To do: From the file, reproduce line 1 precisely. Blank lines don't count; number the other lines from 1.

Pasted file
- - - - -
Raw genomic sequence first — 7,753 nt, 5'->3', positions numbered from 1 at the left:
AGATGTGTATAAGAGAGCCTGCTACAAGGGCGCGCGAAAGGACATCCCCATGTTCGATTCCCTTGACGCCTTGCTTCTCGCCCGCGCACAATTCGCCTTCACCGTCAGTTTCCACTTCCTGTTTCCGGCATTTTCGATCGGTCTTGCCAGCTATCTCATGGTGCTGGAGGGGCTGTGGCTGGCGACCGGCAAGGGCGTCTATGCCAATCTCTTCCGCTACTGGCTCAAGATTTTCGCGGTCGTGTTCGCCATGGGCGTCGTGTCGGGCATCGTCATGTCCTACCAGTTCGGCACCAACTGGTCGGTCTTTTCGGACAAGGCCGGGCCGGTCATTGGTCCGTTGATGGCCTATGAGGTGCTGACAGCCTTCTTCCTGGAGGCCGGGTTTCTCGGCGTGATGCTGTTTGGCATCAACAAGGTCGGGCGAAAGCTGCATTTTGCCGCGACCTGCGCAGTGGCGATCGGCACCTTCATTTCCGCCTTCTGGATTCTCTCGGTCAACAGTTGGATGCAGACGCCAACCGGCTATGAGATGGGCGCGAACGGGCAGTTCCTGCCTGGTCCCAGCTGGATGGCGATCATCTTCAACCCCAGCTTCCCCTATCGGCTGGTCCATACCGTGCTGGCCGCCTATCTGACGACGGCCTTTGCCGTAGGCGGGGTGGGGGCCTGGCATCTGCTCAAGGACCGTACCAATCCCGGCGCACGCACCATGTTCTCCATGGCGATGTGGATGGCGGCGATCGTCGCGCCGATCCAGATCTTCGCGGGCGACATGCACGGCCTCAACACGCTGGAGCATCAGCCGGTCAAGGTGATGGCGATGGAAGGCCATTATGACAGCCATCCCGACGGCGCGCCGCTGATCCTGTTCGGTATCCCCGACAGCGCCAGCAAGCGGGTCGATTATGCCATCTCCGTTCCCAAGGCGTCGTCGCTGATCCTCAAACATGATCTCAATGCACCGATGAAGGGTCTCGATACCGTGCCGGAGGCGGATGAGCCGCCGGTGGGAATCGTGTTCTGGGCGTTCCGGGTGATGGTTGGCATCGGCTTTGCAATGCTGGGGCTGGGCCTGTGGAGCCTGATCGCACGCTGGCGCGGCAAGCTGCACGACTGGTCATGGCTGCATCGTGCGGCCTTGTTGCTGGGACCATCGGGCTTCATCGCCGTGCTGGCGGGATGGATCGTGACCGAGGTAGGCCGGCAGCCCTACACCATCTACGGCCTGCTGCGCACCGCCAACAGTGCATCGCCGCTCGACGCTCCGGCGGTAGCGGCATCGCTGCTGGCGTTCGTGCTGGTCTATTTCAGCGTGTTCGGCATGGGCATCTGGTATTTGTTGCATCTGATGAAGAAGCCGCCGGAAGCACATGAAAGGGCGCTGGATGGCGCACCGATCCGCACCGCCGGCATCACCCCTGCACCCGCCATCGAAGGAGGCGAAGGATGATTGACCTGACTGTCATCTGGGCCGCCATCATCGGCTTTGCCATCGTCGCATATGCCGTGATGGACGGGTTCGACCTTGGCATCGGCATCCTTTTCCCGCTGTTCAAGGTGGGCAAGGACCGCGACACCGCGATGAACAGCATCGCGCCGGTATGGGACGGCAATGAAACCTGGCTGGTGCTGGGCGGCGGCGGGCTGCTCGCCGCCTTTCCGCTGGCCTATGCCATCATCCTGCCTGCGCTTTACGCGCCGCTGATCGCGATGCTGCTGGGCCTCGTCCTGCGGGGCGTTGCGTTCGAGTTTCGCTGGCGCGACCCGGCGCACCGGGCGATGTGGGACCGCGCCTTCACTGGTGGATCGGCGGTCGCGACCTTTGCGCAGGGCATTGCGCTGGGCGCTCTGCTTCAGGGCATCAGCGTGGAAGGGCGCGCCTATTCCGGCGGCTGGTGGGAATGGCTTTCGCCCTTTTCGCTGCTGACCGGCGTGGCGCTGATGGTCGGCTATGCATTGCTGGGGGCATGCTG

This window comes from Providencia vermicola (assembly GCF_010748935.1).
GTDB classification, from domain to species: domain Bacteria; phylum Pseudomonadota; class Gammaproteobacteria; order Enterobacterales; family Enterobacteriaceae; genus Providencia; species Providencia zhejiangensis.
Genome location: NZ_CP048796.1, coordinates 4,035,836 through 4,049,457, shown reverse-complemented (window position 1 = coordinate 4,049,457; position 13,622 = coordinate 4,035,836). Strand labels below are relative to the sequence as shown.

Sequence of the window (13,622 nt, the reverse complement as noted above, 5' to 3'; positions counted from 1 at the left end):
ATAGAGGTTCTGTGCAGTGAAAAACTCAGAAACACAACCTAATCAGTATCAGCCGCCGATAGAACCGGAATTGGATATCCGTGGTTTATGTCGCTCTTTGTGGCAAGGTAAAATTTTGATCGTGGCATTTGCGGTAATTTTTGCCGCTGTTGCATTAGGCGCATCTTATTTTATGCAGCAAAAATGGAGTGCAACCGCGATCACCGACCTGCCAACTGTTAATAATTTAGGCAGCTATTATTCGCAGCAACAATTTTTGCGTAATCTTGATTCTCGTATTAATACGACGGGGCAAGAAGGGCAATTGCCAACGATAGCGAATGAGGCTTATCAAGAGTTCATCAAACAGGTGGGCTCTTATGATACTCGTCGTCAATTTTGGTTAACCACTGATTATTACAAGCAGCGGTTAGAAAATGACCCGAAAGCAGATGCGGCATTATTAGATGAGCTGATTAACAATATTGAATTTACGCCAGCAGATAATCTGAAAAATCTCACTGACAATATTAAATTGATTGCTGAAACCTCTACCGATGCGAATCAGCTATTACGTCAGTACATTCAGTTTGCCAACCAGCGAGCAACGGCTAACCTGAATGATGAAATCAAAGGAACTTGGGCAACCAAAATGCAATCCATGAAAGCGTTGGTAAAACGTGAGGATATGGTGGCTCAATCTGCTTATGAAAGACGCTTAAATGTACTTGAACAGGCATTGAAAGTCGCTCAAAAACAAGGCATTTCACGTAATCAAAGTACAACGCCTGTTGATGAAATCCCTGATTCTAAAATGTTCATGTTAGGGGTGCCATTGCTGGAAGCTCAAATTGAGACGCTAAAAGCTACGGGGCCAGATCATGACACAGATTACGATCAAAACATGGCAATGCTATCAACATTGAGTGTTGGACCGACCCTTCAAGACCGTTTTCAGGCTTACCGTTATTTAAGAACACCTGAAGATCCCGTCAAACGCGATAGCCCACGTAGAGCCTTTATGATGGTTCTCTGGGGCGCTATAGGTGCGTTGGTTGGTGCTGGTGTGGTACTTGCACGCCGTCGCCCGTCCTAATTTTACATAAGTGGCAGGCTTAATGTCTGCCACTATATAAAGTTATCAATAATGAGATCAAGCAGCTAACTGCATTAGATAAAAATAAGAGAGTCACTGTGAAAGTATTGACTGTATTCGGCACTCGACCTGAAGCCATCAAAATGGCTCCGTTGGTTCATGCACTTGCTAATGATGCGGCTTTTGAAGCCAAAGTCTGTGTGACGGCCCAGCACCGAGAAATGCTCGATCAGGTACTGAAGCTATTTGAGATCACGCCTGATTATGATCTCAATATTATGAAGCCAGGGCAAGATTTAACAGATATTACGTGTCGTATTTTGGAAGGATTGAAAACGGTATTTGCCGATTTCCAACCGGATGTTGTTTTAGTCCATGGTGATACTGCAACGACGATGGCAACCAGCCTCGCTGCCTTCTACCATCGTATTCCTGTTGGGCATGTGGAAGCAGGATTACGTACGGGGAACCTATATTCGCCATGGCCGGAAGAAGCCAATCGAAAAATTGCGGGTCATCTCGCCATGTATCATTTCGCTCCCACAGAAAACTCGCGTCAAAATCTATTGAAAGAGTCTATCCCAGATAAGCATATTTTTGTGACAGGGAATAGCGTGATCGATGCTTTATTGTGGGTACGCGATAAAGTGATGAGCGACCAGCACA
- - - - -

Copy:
Raw genomic sequence first — 7,753 nt, 5'->3', positions numbered from 1 at the left: